How to fix a leaky flat roof

Written by michael logan
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How to fix a leaky flat roof
Flat roofs must maintained and repaired regularly to prevent leaks. (Photo by Bryn Pinzgauer)

A leaky roof is a serious problem. Belongings get wet, mould begins to develop and before you know it you need a very expensive replacement. Flat roofs are particularly susceptible to leaking and when they do, fixing them is a priority. The job, which can be fairly messy and labour-intensive, involves climbing a ladder and getting onto the roof. If the roof only needs a repair or maintenance, it is easy enough for the average homeowner to accomplish.

Skill level:

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Things you need

  • Broom and square shovel
  • Bucket of roofing tar
  • Applicator brush or squeegee
  • Hammer
  • Wide putty knife
  • Roof repair tar
  • Ladder
  • Large garbage bags

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    Repairing Leaks, Cracks and Seams

  1. 1

    Choose a warm, dry day to make your repairs. The temperature should be at least 10 degrees C, but 70 or above will make the tar will flow easier.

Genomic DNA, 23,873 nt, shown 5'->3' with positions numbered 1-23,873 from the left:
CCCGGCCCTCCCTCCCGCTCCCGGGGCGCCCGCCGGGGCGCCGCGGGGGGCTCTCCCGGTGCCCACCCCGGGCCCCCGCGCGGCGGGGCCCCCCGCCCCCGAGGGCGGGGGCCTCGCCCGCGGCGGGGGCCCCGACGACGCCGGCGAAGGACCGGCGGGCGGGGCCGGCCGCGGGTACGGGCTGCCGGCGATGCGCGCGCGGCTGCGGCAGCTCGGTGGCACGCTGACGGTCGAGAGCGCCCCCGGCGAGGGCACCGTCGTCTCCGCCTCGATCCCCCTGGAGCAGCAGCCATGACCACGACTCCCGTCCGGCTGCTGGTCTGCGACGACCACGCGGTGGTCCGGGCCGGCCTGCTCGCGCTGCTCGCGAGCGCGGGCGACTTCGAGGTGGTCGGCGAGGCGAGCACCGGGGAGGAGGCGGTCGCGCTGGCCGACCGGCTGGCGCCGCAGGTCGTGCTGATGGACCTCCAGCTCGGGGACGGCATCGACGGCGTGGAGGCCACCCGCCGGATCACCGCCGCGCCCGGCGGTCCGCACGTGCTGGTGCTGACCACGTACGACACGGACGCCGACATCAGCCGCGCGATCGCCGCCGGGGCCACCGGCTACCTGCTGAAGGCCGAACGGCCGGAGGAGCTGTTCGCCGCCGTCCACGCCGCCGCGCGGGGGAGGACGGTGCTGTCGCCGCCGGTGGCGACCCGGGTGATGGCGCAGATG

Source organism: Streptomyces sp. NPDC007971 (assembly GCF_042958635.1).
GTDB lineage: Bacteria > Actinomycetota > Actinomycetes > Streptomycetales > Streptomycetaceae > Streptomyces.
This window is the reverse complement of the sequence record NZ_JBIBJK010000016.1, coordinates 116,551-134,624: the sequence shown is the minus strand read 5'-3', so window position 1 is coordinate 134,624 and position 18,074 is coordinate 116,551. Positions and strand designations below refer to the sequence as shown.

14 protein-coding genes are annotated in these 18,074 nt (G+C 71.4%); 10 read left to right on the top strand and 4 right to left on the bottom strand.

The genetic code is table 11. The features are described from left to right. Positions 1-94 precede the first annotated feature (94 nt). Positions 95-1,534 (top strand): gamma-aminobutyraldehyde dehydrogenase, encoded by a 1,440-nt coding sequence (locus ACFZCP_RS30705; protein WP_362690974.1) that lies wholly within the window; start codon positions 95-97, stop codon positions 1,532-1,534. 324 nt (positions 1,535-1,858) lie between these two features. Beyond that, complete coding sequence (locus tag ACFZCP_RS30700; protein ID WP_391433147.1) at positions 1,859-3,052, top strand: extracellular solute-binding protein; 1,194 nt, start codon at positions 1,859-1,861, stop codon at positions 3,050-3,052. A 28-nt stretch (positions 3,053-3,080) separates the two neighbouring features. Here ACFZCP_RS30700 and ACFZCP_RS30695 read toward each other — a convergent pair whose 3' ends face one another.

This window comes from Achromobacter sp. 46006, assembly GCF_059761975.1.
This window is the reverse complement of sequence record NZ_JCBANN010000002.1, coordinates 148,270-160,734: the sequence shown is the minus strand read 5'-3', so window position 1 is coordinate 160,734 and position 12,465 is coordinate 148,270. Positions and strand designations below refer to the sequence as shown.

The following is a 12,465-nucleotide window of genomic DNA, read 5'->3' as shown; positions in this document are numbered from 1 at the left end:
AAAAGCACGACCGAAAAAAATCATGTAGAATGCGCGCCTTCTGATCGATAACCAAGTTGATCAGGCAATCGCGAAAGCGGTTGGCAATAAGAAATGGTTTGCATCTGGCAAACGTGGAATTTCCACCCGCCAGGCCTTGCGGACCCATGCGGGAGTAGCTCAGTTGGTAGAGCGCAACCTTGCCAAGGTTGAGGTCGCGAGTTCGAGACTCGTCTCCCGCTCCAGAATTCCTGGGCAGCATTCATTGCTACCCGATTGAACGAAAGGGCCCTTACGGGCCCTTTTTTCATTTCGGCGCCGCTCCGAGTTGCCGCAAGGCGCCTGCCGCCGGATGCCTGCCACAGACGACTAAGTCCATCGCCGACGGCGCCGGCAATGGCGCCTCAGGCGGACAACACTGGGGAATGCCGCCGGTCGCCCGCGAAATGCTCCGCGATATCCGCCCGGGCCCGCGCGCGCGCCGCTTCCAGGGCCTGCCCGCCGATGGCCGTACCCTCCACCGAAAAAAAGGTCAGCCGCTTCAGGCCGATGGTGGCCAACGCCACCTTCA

2. 2

    Sweep the area to be repaired clear of debris or dirt. If the spot is particularly dirty, wash it and allow the area to dry thoroughly. Use the shovel as a dustpan.

  3. 3

    Use a hammer to seat nails that have popped through the roofing material.

  4. 4

    Spread repair tar over cracks and seams that might be leaking with a wide putty knife. Remember that water may travel a considerable distance before showing itself through a ceiling, so the leak could be far from a wet spot on the ceiling. Work the tar into the cracks and cover them completely. Wide coverage is desired for each crack.

    Sealing and Maintaining

  1. 1

    Repair any cracks that could leak in the future following the steps above. On a day with the temperature above 10 degrees C, bring your repair materials up to the roof.

  2. 2

    Mix the roofing tar thoroughly before pouring it. Pour out 1/2 to 1 gallon at a time and spread with the squeegee or applicator brush. Don't push the tar over the edge of the roof or it will create a mess on the fascia that you won't be able to remove. Allow the tar to pool slightly in low areas; it will harden later.

  3. 3

    Work one area a time until you have covered the entire roof. Pay special attention to places where the flat roof joins a sloped section; go about a foot up the slope with the tar.

  4. 4

    Pour out the final area near the ladder and take the bucket down. From the ladder, spread the last of the tar with the squeegee or brush. Let the tar harden before walking on the roof.

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